Because Romanoff  (Scarlett Johansson) already received a seemingly complete story arc in the original Avengers films, Marvel had no choice but to go for a prequel in telling her story. So Black Widow (2021), starts with Romanoff’s childhood. Her parents (David Harbour and Rachel Weisz) are Russian secret agents, posing as a suburban Ohio family (an explanation for Romanoff’s unaccented English, and affinity for America). When the family is suddenly ordered to return to Russia, mother Milena (Weisz) is near-fatally injured, which leads to her two children being separated from their parents.

The film than circles to near-present day. Romanoff and her sister Yelena (Florence Pugh) have been separated for years, but are both working as elite secret agents. When both are imperilled by their former boss, General Dreykov (Ray Winstone), they band together, and reunite with their parents in the process.

One of the strengths of Marvel films is that they are not built on pure action or darkness. Their heroes tend to be cocky (eg Iron Man, Thor) and/or naive (Captain Marvel, Spider Man), in a way that ensures their stories have a healthy dose of comic moments. Of course no formula should be repeated endlessly, but this lack of humor was quite apparent in Black Widow’s first half. Maybe because Romanoff is not a new character, nor one who suddenly acquires over the top superpower, the writers felt no need to introduce with her the same flare they gave to Tony Stark or Peter Quill. Instead, we are thrown right into the fast-paced convolutedness of Marvel’s action-ambitions.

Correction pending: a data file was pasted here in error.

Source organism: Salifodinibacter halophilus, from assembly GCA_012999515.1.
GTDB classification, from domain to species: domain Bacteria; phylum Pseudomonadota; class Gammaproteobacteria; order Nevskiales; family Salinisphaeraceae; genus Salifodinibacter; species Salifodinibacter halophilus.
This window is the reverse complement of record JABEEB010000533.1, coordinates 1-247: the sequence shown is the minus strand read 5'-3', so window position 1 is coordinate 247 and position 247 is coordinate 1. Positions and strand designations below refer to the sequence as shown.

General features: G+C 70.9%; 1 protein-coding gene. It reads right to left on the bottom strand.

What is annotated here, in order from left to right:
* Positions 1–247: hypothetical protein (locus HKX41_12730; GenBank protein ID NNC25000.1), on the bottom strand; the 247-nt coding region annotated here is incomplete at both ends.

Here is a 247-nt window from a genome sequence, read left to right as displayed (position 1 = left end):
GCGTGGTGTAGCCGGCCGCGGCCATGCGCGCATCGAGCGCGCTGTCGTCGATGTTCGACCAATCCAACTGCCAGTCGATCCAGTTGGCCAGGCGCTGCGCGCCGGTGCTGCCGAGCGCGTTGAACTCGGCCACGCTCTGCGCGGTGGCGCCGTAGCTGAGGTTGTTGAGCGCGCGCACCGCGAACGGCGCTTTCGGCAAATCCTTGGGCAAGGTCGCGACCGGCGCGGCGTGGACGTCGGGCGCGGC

But while Black Widow grants no-humor to Natasha Romanoff’s characterization, the movie as a whole is not without its comedic charm. The film’s second half, in fact redeems it as Alexei aka the Red Guardian (Harbour) and Milena are reintroduced to the film.